Love Lessons from the Bachelorette: This Can’t be Love?

Love Lessons from the Bachelorette: This Can’t be Love?

click here By Dr. Bonnie Kennan, MFT

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Come on, admit it. You watched it, I know you did.

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This confession comes out in the privacy of my therapy office more than you can imagine: On Monday night you curled up in front of the TV, grateful to have survived another Monday, popcorn in hand, and watched the gut-wrenching saga of Des’ and her final choice between Chris and Drew. This followed a tear-soaked shocker the week before when Brooks (isn’t this a first in Bachelorette history?) left stunningly picturesque Antigua and a decimated Desiree because he wasn’t feeling it.

 

The viewers went mad with speculation: Would Brooks change his mind and come back? (He didn’t). Would Desiree go home? (She didn’t). And could she possibly turn one of the two also-rans into the Prince Charming that The Bachelor franchise promises? Well, yes, she did.

 

Now to the part that interests me, a couple’s therapist.

 

Could Desiree actually go from being utterly broken hearted and devastated one day by Brooks’ rejection to being in love and willing to say yes to Chris’ proposal the next? YES.

 

Those who were listening carefully heard Desiree repeatedly confess “I have never been loved by someone who loved me”. In psychological terms, Desiree has always been the pursuer in relationships. (The reasons for this could be found in a close look at her family of origin, but we will save it for another piece.) A “pursuer” is naturally drawn to a”distancer.”

 

A good pursuer and distancer can have the same fight about closeness and distance, or their preferred patterns of intimacy, over and over. While these two types are magnetically drawn to each other, it can be a long and difficult struggle. Had Brooks stuck around for the final rose ceremony, it would have likely gone the way of oh-so-many other disappointed singles who auditioned for the show for “all the right reasons.”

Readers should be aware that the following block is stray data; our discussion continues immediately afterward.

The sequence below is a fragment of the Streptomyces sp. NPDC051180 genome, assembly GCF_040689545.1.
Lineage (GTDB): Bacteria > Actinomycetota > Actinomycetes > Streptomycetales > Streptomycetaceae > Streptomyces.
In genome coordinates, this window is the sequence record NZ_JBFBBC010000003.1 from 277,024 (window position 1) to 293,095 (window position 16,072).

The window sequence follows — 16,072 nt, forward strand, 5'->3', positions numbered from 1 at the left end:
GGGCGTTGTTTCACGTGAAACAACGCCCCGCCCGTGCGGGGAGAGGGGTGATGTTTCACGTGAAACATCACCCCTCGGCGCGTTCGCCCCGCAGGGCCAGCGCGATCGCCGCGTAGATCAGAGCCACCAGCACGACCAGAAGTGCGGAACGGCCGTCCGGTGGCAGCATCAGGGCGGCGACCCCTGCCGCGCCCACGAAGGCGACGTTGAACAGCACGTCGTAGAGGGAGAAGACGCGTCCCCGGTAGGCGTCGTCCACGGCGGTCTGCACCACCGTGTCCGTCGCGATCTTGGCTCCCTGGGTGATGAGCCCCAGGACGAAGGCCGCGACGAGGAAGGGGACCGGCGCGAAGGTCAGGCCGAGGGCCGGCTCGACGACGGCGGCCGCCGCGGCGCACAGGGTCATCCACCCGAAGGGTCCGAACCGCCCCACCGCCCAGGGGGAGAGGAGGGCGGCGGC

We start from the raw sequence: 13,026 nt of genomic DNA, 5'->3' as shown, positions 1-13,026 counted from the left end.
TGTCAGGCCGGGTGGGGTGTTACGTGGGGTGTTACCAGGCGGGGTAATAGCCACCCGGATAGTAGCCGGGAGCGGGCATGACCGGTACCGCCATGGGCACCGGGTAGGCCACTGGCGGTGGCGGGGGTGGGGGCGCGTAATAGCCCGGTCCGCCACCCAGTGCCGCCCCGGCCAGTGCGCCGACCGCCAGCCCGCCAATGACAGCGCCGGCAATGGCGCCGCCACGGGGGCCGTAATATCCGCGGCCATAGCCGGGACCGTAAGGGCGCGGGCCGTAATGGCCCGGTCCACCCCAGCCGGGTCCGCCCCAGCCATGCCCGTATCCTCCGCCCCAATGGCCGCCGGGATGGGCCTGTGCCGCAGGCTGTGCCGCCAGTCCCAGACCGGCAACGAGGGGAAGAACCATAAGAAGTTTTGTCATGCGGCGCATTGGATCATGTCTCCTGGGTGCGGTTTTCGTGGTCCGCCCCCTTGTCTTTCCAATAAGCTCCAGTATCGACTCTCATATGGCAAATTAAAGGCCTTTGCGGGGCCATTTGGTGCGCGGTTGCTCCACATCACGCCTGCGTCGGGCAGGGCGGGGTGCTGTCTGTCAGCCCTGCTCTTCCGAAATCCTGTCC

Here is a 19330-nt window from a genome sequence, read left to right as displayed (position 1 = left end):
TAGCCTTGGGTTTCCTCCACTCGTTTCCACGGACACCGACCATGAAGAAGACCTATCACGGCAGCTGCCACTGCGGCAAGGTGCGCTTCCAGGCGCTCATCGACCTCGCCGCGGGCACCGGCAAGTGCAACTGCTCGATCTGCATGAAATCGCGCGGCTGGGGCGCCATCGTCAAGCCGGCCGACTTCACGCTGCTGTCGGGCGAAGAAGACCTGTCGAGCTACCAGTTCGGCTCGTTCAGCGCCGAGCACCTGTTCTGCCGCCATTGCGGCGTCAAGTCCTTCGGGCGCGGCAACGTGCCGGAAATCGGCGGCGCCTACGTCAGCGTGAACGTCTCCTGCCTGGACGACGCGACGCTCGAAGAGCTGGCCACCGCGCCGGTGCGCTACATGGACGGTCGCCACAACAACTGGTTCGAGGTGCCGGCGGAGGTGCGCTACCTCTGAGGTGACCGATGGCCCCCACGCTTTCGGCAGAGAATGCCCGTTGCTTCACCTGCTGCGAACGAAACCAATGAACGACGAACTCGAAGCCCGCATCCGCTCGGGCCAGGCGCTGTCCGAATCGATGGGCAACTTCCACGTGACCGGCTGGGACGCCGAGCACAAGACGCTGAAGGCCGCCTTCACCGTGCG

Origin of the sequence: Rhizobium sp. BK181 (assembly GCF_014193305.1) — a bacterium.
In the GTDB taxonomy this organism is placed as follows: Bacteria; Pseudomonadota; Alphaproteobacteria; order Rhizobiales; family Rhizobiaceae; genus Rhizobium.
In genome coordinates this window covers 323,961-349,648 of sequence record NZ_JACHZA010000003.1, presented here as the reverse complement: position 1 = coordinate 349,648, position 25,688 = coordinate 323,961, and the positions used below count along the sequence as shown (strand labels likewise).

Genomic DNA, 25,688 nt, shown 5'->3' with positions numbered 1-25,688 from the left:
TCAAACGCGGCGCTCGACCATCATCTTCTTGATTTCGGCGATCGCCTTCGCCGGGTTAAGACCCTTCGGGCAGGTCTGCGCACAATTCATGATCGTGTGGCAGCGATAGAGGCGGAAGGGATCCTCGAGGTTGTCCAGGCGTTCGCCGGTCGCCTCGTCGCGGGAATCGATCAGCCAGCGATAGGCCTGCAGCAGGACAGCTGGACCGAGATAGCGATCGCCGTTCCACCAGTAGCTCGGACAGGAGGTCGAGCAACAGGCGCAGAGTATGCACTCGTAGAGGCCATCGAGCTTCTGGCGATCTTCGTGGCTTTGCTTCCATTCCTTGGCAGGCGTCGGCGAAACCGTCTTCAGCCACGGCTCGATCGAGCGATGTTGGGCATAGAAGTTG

Now, the real question: I’m thinking the lyrics of the old Rogers & Hart song: “This can’t be love because I feel so well, no sighs, no sorrows, no highs…. ….. This can’t be love, I get no dizzy spells…..” Can Chris, the wordsmith poet, Dudley Do-Right, nice guy really catch the beautiful girl and create the real deal? YES.

 

So it is TV, and who knows what is real? But I’ll put my money on Desiree and Chris and this is why: She’s a smart lady and can use this national-TV heart-break wisely.

 

She will realize that either Brooks brought some integrity to this when he took himself out of the running, or he was doing what distancers do: Distance. Either way, it doesn’t matter. That is for him and his therapist, not his ex-girlfriend functioning as an unpaid social worker. Desiree is too smart to take on that role.

 

But mostly, she will learn this: Now is the time to stop knocking on walls of unavailable, distancing men and open your heart to the sweet gem of a man who is right before your eyes, promising to be there forever. Maybe he really will. Stay tuned…..

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